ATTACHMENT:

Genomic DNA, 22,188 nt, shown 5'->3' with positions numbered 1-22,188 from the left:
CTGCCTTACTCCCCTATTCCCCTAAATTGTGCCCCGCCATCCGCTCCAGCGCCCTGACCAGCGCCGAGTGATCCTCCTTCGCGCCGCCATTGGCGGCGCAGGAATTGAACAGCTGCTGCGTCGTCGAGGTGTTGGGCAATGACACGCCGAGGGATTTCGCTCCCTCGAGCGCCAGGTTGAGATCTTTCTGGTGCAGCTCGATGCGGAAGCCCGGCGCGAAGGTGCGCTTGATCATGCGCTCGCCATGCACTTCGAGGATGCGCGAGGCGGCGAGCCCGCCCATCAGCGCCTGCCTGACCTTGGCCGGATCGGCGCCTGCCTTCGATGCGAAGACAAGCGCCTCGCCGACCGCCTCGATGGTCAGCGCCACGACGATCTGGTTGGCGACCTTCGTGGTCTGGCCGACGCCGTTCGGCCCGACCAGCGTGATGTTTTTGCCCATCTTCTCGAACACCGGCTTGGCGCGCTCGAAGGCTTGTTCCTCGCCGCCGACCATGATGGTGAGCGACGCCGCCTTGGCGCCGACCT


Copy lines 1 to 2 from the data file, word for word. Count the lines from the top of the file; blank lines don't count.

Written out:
Genomic DNA, 22,188 nt, shown 5'->3' with positions numbered 1-22,188 from the left:
CTGCCTTACTCCCCTATTCCCCTAAATTGTGCCCCGCCATCCGCTCCAGCGCCCTGACCAGCGCCGAGTGATCCTCCTTCGCGCCGCCATTGGCGGCGCAGGAATTGAACAGCTGCTGCGTCGTCGAGGTGTTGGGCAATGACACGCCGAGGGATTTCGCTCCCTCGAGCGCCAGGTTGAGATCTTTCTGGTGCAGCTCGATGCGGAAGCCCGGCGCGAAGGTGCGCTTGATCATGCGCTCGCCATGCACTTCGAGGATGCGCGAGGCGGCGAGCCCGCCCATCAGCGCCTGCCTGACCTTGGCCGGATCGGCGCCTGCCTTCGATGCGAAGACAAGCGCCTCGCCGACCGCCTCGATGGTCAGCGCCACGACGATCTGGTTGGCGACCTTCGTGGTCTGGCCGACGCCGTTCGGCCCGACCAGCGTGATGTTTTTGCCCATCTTCTCGAACACCGGCTTGGCGCGCTCGAAGGCTTGTTCCTCGCCGCCGACCATGATGGTGAGCGACGCCGCCTTGGCGCCGACCT